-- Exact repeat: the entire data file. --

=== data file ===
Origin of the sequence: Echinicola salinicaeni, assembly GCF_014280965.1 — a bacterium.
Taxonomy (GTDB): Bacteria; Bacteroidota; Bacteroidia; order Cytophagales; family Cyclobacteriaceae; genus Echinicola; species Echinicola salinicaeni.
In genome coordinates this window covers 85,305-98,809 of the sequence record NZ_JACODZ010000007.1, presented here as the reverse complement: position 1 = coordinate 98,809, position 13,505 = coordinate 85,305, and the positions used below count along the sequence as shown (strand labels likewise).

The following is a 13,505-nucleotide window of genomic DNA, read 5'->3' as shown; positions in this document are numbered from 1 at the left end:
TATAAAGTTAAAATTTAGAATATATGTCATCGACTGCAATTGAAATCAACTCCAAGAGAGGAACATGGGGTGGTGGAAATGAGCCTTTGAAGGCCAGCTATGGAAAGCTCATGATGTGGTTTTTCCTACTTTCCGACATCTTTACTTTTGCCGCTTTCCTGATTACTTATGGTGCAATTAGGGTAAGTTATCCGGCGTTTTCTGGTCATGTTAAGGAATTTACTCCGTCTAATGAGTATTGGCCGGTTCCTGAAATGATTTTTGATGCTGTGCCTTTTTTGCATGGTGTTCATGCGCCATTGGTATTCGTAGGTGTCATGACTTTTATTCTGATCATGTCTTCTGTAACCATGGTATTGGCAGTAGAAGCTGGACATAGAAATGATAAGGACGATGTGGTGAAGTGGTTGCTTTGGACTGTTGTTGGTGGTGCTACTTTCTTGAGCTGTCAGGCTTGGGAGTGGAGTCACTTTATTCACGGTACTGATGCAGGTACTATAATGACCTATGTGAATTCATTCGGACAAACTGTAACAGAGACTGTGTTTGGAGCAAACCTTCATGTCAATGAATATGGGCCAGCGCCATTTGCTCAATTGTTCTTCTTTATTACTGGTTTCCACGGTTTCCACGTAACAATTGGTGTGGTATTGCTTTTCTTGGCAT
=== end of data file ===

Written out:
Origin of the sequence: Echinicola salinicaeni, assembly GCF_014280965.1 — a bacterium.
Taxonomy (GTDB): Bacteria; Bacteroidota; Bacteroidia; order Cytophagales; family Cyclobacteriaceae; genus Echinicola; species Echinicola salinicaeni.
In genome coordinates this window covers 85,305-98,809 of the sequence record NZ_JACODZ010000007.1, presented here as the reverse complement: position 1 = coordinate 98,809, position 13,505 = coordinate 85,305, and the positions used below count along the sequence as shown (strand labels likewise).

The following is a 13,505-nucleotide window of genomic DNA, read 5'->3' as shown; positions in this document are numbered from 1 at the left end:
TATAAAGTTAAAATTTAGAATATATGTCATCGACTGCAATTGAAATCAACTCCAAGAGAGGAACATGGGGTGGTGGAAATGAGCCTTTGAAGGCCAGCTATGGAAAGCTCATGATGTGGTTTTTCCTACTTTCCGACATCTTTACTTTTGCCGCTTTCCTGATTACTTATGGTGCAATTAGGGTAAGTTATCCGGCGTTTTCTGGTCATGTTAAGGAATTTACTCCGTCTAATGAGTATTGGCCGGTTCCTGAAATGATTTTTGATGCTGTGCCTTTTTTGCATGGTGTTCATGCGCCATTGGTATTCGTAGGTGTCATGACTTTTATTCTGATCATGTCTTCTGTAACCATGGTATTGGCAGTAGAAGCTGGACATAGAAATGATAAGGACGATGTGGTGAAGTGGTTGCTTTGGACTGTTGTTGGTGGTGCTACTTTCTTGAGCTGTCAGGCTTGGGAGTGGAGTCACTTTATTCACGGTACTGATGCAGGTACTATAATGACCTATGTGAATTCATTCGGACAAACTGTAACAGAGACTGTGTTTGGAGCAAACCTTCATGTCAATGAATATGGGCCAGCGCCATTTGCTCAATTGTTCTTCTTTATTACTGGTTTCCACGGTTTCCACGTAACAATTGGTGTGGTATTGCTTTTCTTGGCAT